After 6 Years as CTO, Gerri Martin-Flickinger to Leave Starbucks
Gerri Martin-Flickinger announced on her LinkedIn page that she’s leaving the coffee retailer after six years as Starbucks’ executive vice president and chief technology officer.
Martin-Flickinger joined Starbucks in 2015. The Charles Schwab board member and former EVP, CTO of Starbucks annouced on LinkedIn:
“Working at the intersection of consumer digital & technology at scale has been exciting, and I am looking forward to continuing to leverage my passion and knowledge, especially for companies beginning this journey or looking for a step-change in capabilities. I continue to have close ties to Silicon Valley tech, so my husband and I will likely land back in Northern CA as our girls head to college next year.
“It has been a privilege to lead the modernization, evolution & innovation of the digital business foundations for Starbucks; mobile order and pay, AI enablement, in-store technologies, and supply chain automation. Working side by side with so many talented technologists has been an honor, and I look forward to cheering on their next innovations as a customer!”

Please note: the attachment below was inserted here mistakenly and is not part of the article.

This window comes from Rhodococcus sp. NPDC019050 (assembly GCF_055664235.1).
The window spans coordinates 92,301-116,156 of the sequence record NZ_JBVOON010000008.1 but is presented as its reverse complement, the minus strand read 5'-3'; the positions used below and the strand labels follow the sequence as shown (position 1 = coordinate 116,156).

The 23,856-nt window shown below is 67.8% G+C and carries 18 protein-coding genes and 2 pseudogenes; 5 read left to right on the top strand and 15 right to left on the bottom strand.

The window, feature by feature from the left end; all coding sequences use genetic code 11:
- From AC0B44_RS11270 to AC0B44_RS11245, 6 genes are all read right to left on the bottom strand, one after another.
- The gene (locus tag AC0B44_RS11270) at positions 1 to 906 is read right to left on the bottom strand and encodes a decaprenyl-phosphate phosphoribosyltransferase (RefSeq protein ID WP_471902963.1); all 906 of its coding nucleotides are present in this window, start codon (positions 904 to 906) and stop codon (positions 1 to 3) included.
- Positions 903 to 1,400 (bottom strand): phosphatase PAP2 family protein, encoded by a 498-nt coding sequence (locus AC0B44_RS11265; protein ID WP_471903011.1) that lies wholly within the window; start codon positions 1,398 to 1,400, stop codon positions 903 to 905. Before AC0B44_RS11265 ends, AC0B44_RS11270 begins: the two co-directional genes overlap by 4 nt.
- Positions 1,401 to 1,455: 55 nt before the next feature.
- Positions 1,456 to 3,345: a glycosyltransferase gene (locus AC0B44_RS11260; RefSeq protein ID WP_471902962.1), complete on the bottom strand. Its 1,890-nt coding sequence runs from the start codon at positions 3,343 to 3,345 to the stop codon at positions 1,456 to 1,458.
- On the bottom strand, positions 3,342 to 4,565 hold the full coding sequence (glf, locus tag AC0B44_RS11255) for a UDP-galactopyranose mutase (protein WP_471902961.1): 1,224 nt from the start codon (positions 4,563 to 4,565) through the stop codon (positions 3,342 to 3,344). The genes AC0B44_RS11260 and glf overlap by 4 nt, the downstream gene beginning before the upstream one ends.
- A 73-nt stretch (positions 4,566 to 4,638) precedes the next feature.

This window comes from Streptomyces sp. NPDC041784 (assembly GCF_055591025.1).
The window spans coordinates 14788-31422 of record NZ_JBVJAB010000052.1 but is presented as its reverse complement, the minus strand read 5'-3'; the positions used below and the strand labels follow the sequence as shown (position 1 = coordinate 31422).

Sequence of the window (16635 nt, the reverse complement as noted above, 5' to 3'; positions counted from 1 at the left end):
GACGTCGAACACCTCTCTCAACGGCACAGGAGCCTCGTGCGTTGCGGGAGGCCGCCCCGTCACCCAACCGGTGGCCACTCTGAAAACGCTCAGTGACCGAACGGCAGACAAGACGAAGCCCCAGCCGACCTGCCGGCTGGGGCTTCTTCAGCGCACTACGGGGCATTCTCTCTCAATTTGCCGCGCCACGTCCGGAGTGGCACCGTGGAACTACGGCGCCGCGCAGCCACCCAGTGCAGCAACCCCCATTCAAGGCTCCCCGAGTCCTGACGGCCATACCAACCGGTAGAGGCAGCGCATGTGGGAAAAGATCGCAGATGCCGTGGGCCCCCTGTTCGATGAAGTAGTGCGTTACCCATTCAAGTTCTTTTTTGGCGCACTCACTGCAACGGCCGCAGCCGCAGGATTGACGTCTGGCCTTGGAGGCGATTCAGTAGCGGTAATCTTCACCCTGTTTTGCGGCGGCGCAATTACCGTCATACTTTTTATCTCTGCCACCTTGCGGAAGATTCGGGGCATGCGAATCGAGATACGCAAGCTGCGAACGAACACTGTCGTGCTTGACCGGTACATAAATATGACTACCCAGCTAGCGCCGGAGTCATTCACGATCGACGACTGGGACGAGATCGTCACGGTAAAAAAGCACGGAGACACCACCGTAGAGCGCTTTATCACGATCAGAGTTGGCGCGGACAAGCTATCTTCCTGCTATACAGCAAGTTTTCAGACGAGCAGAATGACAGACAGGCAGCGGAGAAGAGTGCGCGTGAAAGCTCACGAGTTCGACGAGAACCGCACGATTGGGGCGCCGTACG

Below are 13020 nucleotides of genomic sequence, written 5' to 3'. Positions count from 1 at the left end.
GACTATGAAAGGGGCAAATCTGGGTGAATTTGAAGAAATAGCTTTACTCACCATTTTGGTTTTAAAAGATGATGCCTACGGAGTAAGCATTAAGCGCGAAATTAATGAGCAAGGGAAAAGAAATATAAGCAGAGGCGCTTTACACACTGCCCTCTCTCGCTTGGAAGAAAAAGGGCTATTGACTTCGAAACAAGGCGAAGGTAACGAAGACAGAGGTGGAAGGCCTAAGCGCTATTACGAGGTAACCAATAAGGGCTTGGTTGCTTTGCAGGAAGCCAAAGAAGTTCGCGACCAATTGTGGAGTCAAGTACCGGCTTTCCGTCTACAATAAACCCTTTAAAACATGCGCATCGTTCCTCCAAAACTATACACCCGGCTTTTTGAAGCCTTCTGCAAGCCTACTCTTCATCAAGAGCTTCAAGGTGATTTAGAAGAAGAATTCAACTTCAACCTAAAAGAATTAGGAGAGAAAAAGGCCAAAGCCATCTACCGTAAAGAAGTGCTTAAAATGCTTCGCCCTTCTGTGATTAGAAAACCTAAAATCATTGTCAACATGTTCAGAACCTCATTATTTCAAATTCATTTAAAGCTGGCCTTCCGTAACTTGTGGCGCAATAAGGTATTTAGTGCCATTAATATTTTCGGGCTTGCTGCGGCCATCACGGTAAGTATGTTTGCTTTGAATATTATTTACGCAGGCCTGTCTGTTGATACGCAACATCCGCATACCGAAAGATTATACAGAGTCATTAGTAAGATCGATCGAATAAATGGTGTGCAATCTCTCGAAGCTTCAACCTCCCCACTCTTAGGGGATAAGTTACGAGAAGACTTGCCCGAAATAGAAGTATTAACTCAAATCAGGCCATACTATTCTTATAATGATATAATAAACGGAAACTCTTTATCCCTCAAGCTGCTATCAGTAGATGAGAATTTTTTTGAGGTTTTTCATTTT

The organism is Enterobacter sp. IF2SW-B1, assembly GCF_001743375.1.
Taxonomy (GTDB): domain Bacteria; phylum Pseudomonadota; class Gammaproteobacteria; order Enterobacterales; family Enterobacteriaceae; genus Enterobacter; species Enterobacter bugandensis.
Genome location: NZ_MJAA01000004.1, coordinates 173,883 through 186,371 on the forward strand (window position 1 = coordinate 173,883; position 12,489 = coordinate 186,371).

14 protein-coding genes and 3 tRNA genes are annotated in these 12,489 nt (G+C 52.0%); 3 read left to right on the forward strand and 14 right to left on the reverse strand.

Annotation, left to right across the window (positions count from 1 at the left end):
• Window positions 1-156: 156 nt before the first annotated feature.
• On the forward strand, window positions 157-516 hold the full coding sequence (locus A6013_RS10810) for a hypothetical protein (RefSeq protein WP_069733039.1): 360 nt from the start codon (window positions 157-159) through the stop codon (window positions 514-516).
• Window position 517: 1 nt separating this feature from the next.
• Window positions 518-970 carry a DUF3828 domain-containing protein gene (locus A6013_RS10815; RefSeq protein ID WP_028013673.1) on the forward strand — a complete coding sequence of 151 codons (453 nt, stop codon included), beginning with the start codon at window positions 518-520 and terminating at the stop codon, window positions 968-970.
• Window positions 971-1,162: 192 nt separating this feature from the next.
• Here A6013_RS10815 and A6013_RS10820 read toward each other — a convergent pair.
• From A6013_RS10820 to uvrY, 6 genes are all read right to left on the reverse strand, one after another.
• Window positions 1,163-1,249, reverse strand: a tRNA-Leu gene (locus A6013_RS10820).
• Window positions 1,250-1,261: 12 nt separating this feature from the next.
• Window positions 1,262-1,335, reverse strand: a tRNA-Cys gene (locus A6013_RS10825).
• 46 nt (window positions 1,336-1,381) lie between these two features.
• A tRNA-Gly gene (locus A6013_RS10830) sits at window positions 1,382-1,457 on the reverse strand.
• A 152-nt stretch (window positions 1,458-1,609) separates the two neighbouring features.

Prior to joining Starbucks, Martin-Flickinger served as SVP and chief information officer of Adobe Inc., a computer software company, from 2006 to 2015, where she led portions of Adobe’s technology transformation to a cloud-based, subscription services business. She has previously served as CIO at VeriSign, Inc., Network Associates, Inc., and McAfee Associates, Inc. She began her career at Chevron Corporation, where she held several senior positions. Martin-Flickinger served as a director of Tableau Software, Inc., a computer software company, from 2018 to 2019, when it was acquired by salesforce.com, Inc.
Starbucks CEO Kevin Johnson commented on Martin-Flickinger LinkedIn post, congratulating her for all she’s achieved at the company and noting his gratitude for her work.
“Your passion and leadership of Starbucks Technology took our digital flywheel and mobile app to new highs with massive reach across our customer base,” he noted.
Starbucks did not respond to a request for comment.